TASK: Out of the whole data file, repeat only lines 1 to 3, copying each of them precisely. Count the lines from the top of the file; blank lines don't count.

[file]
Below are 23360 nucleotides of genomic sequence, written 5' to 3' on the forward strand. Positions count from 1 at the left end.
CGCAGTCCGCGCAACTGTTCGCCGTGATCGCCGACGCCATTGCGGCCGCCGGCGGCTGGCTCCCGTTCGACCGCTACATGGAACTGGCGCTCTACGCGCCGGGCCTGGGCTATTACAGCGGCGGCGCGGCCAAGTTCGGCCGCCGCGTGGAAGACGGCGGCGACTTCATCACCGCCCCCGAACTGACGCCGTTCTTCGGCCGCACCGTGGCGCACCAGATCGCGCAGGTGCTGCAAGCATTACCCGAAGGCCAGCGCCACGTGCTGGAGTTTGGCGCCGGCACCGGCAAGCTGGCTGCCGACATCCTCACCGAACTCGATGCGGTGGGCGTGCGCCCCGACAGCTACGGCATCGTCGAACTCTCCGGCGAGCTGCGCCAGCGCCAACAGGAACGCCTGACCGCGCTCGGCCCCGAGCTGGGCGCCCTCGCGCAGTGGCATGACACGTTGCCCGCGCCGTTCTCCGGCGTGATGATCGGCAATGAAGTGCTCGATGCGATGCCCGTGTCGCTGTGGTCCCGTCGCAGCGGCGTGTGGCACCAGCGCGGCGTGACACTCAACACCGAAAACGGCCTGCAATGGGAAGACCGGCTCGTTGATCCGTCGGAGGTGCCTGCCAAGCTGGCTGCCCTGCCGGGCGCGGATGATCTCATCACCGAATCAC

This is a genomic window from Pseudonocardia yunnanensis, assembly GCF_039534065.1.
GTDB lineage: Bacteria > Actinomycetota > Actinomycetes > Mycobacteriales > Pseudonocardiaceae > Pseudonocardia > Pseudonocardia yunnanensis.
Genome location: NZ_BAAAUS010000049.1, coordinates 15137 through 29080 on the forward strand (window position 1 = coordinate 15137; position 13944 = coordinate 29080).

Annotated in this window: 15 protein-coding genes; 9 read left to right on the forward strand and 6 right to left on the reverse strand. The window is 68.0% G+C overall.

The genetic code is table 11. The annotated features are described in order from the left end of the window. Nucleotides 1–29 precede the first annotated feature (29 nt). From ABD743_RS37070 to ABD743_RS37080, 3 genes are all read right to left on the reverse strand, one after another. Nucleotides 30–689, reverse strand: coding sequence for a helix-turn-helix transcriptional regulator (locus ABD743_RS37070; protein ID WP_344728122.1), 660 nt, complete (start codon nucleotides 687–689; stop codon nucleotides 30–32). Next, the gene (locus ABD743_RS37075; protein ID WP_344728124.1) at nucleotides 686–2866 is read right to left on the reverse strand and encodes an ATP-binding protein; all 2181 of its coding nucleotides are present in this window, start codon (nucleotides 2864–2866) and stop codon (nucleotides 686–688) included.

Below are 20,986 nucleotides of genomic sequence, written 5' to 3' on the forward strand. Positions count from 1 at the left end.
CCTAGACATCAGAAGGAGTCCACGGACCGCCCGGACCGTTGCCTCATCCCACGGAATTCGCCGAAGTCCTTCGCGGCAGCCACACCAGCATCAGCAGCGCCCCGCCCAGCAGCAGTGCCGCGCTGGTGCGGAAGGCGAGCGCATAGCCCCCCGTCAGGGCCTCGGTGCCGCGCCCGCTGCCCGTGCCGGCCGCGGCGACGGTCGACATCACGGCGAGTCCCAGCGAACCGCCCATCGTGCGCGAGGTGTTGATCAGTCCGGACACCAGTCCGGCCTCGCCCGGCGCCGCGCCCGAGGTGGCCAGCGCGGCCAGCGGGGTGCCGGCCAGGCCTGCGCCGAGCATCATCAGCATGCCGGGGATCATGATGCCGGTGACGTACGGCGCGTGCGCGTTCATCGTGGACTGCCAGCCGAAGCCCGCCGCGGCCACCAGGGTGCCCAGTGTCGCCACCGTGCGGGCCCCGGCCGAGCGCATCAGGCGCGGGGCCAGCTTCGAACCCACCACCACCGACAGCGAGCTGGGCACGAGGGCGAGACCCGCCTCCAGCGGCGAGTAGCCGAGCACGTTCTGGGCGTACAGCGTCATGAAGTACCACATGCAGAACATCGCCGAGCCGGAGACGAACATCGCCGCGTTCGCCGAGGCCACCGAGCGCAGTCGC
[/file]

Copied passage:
Below are 23360 nucleotides of genomic sequence, written 5' to 3' on the forward strand. Positions count from 1 at the left end.
CGCAGTCCGCGCAACTGTTCGCCGTGATCGCCGACGCCATTGCGGCCGCCGGCGGCTGGCTCCCGTTCGACCGCTACATGGAACTGGCGCTCTACGCGCCGGGCCTGGGCTATTACAGCGGCGGCGCGGCCAAGTTCGGCCGCCGCGTGGAAGACGGCGGCGACTTCATCACCGCCCCCGAACTGACGCCGTTCTTCGGCCGCACCGTGGCGCACCAGATCGCGCAGGTGCTGCAAGCATTACCCGAAGGCCAGCGCCACGTGCTGGAGTTTGGCGCCGGCACCGGCAAGCTGGCTGCCGACATCCTCACCGAACTCGATGCGGTGGGCGTGCGCCCCGACAGCTACGGCATCGTCGAACTCTCCGGCGAGCTGCGCCAGCGCCAACAGGAACGCCTGACCGCGCTCGGCCCCGAGCTGGGCGCCCTCGCGCAGTGGCATGACACGTTGCCCGCGCCGTTCTCCGGCGTGATGATCGGCAATGAAGTGCTCGATGCGATGCCCGTGTCGCTGTGGTCCCGTCGCAGCGGCGTGTGGCACCAGCGCGGCGTGACACTCAACACCGAAAACGGCCTGCAATGGGAAGACCGGCTCGTTGATCCGTCGGAGGTGCCTGCCAAGCTGGCTGCCCTGCCGGGCGCGGATGATCTCATCACCGAATCAC

This is a genomic window from Pseudonocardia yunnanensis, assembly GCF_039534065.1.